Culture Shock 101

I am an adventurous person by nature. I love seeing the world through new people, places and experiences. However, moving to a foreign country is completely different to actually visiting one. When I say foreign, I mean outside of the Western world. I know many people who have moved countries within the Western world and yes, its tough. However, moving to a country with a completely different culture, language, food and way of life has bee one of the most daunting yet worthwhile experiences I have ever been through, well still going through.

Language Barrier

When moving to Thailand, I knew that there would be a language barrier. However, I was shocked at how much of a barrier actually exists. In the city of Bangkok, most locals can speak simple English but where I have been placed, barely anyone can. Its been difficult and frustrating at times when I’m trying to get a simple message across, figuring out what it is that I are about to eat or just saying where I would like to go. Even with the basic Thai that I have learnt, I am often misunderstood as the language has five different tones that i haven’t mastered, yet. Additionally, I don’t think my accent helps the situation either.


If you thought you could move to Asia and carry on eating the way you always have, think again. Western food is much more expensive than the local Thai food and isn’t as easily accessible. The average street food meal will cost you between 40-60 baht, whereas a Western meal could be anything between 150-500 baht. However, sometimes the prices isn’t even enough to put you off! Sometimes the craving and familiarity of home just becomes too much and you will probably give in.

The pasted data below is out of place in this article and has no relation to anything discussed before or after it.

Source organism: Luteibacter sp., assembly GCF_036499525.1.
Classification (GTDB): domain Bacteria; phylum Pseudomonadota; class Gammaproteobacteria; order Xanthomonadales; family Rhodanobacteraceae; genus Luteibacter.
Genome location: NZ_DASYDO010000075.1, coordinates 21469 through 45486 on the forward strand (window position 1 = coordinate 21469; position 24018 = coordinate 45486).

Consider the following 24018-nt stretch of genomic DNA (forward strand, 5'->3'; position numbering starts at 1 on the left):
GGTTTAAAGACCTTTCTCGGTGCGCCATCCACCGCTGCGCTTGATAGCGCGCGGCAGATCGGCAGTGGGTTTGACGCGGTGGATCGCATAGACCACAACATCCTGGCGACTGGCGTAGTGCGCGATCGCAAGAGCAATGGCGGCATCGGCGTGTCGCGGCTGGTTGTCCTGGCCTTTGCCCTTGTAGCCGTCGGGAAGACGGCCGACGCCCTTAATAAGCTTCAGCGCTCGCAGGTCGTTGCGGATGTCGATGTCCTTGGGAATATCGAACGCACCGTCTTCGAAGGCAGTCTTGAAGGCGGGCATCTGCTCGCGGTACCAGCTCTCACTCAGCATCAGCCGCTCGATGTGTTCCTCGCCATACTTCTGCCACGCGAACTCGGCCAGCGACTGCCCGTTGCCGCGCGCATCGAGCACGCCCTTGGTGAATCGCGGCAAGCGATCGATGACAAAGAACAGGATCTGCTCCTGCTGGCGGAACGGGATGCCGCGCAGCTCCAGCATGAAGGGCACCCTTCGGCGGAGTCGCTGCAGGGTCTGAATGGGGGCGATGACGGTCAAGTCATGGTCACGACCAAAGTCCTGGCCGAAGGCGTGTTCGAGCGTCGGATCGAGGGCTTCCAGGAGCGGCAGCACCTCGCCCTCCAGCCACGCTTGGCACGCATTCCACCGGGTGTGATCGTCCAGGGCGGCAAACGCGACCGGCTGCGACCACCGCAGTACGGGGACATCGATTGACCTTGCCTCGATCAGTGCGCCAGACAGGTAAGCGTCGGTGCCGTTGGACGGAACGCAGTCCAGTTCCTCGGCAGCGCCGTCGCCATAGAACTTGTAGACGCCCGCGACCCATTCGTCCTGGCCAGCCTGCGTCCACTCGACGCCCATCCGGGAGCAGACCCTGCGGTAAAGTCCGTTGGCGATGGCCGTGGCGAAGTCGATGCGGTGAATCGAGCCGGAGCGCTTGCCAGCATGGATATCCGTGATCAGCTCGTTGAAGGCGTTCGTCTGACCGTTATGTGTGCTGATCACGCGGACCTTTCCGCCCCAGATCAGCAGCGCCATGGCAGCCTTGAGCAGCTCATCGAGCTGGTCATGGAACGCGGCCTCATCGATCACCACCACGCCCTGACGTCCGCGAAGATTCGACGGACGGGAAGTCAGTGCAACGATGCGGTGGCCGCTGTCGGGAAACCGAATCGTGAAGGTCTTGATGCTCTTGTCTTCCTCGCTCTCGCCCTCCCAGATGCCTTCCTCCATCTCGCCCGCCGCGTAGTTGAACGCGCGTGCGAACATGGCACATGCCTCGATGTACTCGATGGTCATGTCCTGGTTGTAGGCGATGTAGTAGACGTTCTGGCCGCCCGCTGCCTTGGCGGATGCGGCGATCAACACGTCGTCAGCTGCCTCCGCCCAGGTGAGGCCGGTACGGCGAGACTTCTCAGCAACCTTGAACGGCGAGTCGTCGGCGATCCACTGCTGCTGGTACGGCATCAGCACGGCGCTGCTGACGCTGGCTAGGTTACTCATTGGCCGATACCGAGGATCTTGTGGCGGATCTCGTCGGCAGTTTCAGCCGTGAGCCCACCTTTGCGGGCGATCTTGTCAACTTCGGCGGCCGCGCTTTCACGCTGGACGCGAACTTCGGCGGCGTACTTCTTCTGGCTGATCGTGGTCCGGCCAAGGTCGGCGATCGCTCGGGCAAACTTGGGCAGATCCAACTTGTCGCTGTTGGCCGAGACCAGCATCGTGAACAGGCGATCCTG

Thai food is delicious, honestly. However, sometimes the ingredients they use are so foreign to Westerners that it puts us off even trying the meal. I know its daunting, trust me, I’m going through it right now. But you’ll be pleasantly surprised as to how delicious some of these ingredients are when developed in a meal the Thai way.

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Way of Living

The local way of living is vastly different from the Western way of living, which has been a major adjustment. I live in a big apartment block with 20 floors. My apartment is a big room with everything I need as a bachelor. However, as I walk through the corridors, there are full-on families living in most apartments, to which I have one to myself. I almost feel guilty every time someone sees me entering the apartment alone but it is simply a cultural difference that I have to get used to. Additionally, most houses/apartments don’t have a kitchen, which is totally foreign to me. Guess it’s Thai street food for me every night!

As I am living just outside of Bangkok, the local people don’t often see many Western foreigners (known as farangs but pronounced falangs). I’ll be casually walking around the local shopping center and look up to find a couple of people staring at me, and with no shame might I add! At first it was pretty intimidating but I’ve learnt just to take it in my stride.